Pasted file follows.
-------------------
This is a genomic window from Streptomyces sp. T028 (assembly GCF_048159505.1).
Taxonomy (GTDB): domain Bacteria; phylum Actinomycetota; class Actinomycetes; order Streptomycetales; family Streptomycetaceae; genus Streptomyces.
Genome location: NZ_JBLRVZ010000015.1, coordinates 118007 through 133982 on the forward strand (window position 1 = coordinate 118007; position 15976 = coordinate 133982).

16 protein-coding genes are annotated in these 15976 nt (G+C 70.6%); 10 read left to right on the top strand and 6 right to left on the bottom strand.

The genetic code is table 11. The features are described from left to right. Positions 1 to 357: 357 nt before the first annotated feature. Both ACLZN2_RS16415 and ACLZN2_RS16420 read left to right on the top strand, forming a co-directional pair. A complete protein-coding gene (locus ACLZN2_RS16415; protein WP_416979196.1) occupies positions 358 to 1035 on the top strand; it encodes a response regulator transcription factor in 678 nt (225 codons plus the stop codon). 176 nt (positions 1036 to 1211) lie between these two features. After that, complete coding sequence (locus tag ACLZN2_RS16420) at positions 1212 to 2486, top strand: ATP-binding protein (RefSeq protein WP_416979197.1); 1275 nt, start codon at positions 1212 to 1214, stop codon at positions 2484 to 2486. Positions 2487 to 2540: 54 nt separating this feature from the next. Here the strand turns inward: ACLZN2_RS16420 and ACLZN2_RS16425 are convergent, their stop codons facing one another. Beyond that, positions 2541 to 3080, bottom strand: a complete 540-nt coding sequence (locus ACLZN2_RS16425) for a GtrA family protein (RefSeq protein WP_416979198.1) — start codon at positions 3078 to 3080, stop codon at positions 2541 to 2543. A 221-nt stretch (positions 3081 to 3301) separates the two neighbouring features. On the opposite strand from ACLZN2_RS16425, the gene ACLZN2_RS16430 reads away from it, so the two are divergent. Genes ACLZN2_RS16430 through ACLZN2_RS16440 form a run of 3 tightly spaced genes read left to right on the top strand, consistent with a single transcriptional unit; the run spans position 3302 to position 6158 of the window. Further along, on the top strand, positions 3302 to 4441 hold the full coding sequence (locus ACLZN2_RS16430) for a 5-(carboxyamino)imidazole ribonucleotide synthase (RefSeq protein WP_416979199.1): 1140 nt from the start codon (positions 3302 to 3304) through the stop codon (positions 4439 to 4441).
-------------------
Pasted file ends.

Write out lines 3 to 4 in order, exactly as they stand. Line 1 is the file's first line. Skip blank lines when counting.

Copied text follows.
Genome location: NZ_JBLRVZ010000015.1, coordinates 118007 through 133982 on the forward strand (window position 1 = coordinate 118007; position 15976 = coordinate 133982).

16 protein-coding genes are annotated in these 15976 nt (G+C 70.6%); 10 read left to right on the top strand and 6 right to left on the bottom strand.